Career clinic: Clem Murdoch CA and Graeme Reid CA
In this article addressing your Careers questions, ICAS talks to two CAs based in Australia about the pros and cons of an overseas posting.
This month’s question: I’ve been offered the chance of a posting overseas for at least a year. How can I decide whether it’s the right thing for me, or whether I should focus on developing my skills and experience where I am now?
Clem Murdoch CA (PQE, eight years) is a Group Finance Manager with CPB Contractors, a construction company carrying out some of Australia’s largest infrastructure projects. He said: “This has been a great opportunity, which I am really enjoying.”
Clem previously worked as an auditor in two overseas locations: Bermuda (with PwC) and Australia (with Deloitte). One of the biggest challenges with a move overseas, he says, is maintaining momentum in your career progression.
It can be intimidating at first, but [I found] plenty of opportunities to build connections and make friends with people from all over the world.
He explains: “Relocating to another country can mean taking a step back to prove yourself, or missing out on promotion opportunities in your current role. The life experience gained from such a move far outweighs any promotion, though.”
He added: “Moving overseas is without a doubt one of the best things I have ever done. Taking the leap to go abroad forces you to step outside your comfort zone, and challenges you to build new friendships and relationships.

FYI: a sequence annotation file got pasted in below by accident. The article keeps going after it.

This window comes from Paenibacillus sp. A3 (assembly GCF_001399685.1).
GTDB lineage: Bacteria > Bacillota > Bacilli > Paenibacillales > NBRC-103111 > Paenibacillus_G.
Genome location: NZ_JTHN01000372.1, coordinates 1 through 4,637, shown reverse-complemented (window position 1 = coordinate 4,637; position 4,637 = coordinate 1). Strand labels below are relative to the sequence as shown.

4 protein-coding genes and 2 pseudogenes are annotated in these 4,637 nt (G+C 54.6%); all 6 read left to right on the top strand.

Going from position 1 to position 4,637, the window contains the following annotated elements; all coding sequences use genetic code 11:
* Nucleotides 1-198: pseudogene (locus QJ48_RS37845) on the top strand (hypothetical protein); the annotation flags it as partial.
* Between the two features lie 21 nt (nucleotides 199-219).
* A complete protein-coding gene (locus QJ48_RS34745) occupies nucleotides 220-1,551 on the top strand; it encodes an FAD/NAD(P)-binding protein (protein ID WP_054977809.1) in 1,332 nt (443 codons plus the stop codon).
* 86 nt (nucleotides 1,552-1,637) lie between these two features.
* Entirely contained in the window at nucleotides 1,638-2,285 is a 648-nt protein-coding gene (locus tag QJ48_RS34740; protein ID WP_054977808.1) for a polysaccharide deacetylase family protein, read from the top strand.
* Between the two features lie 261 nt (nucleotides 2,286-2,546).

"It can be intimidating at first, but [I found] plenty of opportunities to build connections and make friends with people from all over the world. Holding an internationally respected qualification like the CA makes it easy to find opportunities around the world.”
We can all over-analyse situations like this and our gut instinct can often be a good indicator of what is the best decision.
Sydney-based Graeme Reid CA runs his own business, GMR Executive Coaching. He has 30 years’ experience in the professional services sector as an International Corporate Tax Partner with two of the Big Four accounting firms. He is also an ICAS career mentor programme ambassador.
Graeme said: “This dilemma has faced many young CAs over the years. It is important to ask yourself what your priorities are at present. Where do you see your career heading? What are the benefits and drawbacks from each course of action?
"And the big question – what decision feels right? We can all over-analyse situations like this and our gut instinct can often be a good indicator of what is the best decision.”
He added: “Working through these questions with a coach or mentor can be especially helpful as they can challenge your thinking to help you identify what is most important to you. The big thing to remember is that if things do not work out as anticipated you can always make a different decision in a year’s time.”